My guess is that should be more than enough to revoke JPMorgan’s banking license, at least temporarily. Instead, the bank keep posting huge profits and the executives involved in all these cases keep receiving huge bonuses. Of course there are people honestly trying to hold Jamie Dimon and his gang responsible for their actions. But as long as they can’t be simply put out of business, as anyone in just about any other sort of business would, it’s not much use. Fines and settlements are a waste of time and money if someone else winds up paying them. And what does it say about America if it feels that it must let these guys get away with everything and anything? In my mind’s eye, I see one of those typical endings to an old John Ford western, with both the spirit and the rule of law riding off into the sunset.

 

 

Home Forums Why Does JPMorgan Still Have A Banking License?

This topic contains 6 replies, has 1 voice, and was last updated by  Glennda 8 months, 2 weeks ago.

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November 8, 2013 at 9:50 am #9076

Raúl Ilargi Meijer

Bob Lerner Robert Kennedy at a drive-in Spring 1960 “John F. Kennedy’s 1960 Democratic presidential nomination campaign in Bluefield, West Virginia”I
[See the full post at: Why Does JPMorgan Still Have A Banking License?]

November 8, 2013 at 4:40 pm #8976

Professorlocknload

Why does JP Morgan still have a license? Maybe ’cause a certain account is held by;

http://blog.timesunion.com/capitol/archives/187258/cuomos-blind-trust-worth-over-1-75m/

And, his old Chief of Staff is;

https://en.wikipedia.org/wiki/Benjamin_Lawsky

Two simple google queries. I’d delve deeper but would, judging the way Corporatism works in the world today, be further disgruntled with the results.

Man, now I can see why the Secretary of State said the internet makes it difficult to “govern.”

November 8, 2013 at 5:07 pm #8977

jal

droit du seigneur, (French: “right of the lord”), a feudal right said to have existed in medieval Europe giving the lord to whom it belonged the right to sleep the first night with the bride of any one of his vassals. The custom is paralleled in various primitive societies, but the evidence of its existence in Europe is all indirect, involving records of redemption dues paid by the vassal to avoid enforcement of some lordly rights. Many intellectual investigations have been devoted to the problem. A considerable number of feudal rights were related to the vassal’s marriage, particularly the lord’s right to select a bride for his vassal, but these were almost invariably redeemed by a money payment, or “avail”; and it seems likely that the droit du seigneur amounted, in effect, only to another tax of this sort.

November 9, 2013 at 2:04 am #8978

rapier

Admittedly I have spent very little time outside the US but I am going to make an assertion anyway that pertains to this. That is American’s above all people defer to money more than people of any other place on earth. The more wealth an individual or company has or is thought to have the more citizens and institutions will defer to them. Wealth defers not just deference but respect. If the sums are large enough then respect and deference is almost absolute.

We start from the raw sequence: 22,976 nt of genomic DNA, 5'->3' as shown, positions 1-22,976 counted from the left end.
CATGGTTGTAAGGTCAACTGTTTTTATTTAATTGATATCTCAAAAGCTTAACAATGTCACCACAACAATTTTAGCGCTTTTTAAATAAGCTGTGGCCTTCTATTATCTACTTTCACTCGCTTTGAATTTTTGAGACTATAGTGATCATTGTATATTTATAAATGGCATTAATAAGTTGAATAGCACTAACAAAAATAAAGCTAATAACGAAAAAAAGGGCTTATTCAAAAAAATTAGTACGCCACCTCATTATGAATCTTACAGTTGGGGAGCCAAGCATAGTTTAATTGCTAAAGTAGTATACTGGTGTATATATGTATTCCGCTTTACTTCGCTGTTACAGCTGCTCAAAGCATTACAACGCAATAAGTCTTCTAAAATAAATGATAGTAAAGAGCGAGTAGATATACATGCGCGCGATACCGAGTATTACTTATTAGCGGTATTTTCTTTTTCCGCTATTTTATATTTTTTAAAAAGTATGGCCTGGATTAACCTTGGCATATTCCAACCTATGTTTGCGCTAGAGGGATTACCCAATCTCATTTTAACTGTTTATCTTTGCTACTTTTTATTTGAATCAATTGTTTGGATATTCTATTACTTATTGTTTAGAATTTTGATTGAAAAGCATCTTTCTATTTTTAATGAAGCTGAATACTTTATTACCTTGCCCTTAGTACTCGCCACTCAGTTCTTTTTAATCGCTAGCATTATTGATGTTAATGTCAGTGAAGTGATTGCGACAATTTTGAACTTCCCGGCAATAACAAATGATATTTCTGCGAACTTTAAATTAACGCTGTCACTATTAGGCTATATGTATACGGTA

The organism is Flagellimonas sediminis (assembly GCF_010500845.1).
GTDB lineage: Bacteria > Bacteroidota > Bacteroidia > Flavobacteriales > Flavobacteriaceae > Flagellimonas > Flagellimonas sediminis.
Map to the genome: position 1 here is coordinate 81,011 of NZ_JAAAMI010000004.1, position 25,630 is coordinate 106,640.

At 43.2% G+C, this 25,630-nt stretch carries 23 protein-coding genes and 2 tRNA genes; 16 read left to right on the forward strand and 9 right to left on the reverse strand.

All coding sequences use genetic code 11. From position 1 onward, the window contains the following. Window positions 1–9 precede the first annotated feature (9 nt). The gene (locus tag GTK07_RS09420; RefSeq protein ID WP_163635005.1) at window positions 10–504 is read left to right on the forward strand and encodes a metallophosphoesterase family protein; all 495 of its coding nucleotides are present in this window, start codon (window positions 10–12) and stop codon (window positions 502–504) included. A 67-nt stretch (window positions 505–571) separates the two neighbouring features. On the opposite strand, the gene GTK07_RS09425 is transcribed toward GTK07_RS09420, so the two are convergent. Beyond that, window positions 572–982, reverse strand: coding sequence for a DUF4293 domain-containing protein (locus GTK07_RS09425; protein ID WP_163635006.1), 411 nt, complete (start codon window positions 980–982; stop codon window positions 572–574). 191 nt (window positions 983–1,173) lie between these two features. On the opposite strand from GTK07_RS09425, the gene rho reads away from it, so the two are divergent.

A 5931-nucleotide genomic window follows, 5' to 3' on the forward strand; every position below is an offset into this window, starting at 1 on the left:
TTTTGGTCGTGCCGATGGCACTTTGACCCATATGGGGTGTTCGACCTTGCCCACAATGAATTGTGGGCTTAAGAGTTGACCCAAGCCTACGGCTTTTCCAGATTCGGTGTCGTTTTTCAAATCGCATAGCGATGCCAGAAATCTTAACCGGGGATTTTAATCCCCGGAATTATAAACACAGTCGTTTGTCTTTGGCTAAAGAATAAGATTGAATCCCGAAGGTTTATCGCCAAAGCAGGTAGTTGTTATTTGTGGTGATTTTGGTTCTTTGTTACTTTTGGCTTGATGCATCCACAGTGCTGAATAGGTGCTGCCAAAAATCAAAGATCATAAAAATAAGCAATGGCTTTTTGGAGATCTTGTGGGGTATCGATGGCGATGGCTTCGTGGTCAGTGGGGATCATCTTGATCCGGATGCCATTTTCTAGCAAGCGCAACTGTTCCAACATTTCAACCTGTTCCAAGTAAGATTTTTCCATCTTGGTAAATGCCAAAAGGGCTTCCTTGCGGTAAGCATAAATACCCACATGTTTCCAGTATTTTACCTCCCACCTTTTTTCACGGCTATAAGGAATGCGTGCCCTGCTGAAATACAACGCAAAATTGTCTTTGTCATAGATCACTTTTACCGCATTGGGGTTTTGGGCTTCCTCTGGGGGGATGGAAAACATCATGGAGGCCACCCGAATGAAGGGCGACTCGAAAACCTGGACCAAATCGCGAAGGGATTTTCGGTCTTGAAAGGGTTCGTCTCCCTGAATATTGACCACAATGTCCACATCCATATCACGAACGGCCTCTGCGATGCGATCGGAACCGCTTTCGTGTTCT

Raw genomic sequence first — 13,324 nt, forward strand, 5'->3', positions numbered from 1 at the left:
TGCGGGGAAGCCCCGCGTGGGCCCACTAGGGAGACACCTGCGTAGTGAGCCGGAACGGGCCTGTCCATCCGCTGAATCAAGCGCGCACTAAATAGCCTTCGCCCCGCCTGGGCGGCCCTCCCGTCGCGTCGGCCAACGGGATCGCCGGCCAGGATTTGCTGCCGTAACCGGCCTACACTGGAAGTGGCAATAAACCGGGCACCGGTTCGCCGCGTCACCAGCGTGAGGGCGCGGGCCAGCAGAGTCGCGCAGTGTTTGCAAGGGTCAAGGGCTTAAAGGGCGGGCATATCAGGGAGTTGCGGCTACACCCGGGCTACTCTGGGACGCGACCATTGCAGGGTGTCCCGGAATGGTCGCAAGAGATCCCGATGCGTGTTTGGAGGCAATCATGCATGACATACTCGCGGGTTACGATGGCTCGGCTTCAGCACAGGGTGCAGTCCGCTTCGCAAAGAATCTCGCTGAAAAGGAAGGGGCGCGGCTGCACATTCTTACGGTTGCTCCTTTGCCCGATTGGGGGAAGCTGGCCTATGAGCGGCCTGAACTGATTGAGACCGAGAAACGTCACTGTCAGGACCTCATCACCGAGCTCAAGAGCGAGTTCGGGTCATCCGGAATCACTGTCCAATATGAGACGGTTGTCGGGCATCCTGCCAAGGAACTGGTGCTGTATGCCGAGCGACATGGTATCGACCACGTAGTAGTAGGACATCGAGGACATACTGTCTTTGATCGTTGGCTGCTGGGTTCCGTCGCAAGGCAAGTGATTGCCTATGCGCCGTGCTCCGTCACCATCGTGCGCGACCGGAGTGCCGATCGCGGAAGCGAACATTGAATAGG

de Tocqueville noted this and attributed it largely to the idea that everyone deferred to the wealthy in order to have some chance of getting a part if it for themselves. It is also basically true that anyone who gets paid to comment about news and policy would be blocked from career advancement in the mainstream media, where the money is, if they dumped on Dimon or JPM. The same holds for government institutional leaders, regulators and law enforcement.

Obama has repeatedly met with financial and banking top executives and always speaks deferentially about them afterwards. The most rabid of right wing talking politicians never ever speak ill Wall Street. At least there, 100 and more years ago, populists of what we now call the right were active enemies of The Street but no more.

There is nobody within 2 degrees of separation of government executive power in Federal or State governments who would even consider taking JPM’s “licence”. Nobody who would think such thoughts could possibly rise to power in the first place. Not in America nor increasingly in the rest of the world.

November 9, 2013 at 7:00 am #8979

Golden Oxen

This article is a clear reminder and picture of the corruption that has rotted our society, and it’s legal institutions.

The strongest argument I see for those predicting total collapse. How can a tree ever grow that has rotted to this extent?

November 10, 2013 at 4:01 am #8980

p01

It goes something like this (warning for sensible souls: explicit lyrics):
http://www.youtube.com/watch?v=R890wISHwG4

I’m JPMorgan, you’re JPMorgan, all of us are JPMorgan.

.

November 14, 2013 at 3:58 am #8982

Glennda

I loved reading this post on Zero Hedge today.

JP Morgan tried to do social media and it turned into the laugh-of-the-day for all kinds of people. They used Twitter with #AskJPM

Amazing that they had no clue of how funny the truth sounds. The questions are great. Naturally they had to cancel it all.

http://www.zerohedge.com/news/2013-11-13/how-jpmorgans-latest-pr-stunt-blew-its-face

I got some really good belly laughs on some of the questions they were asked.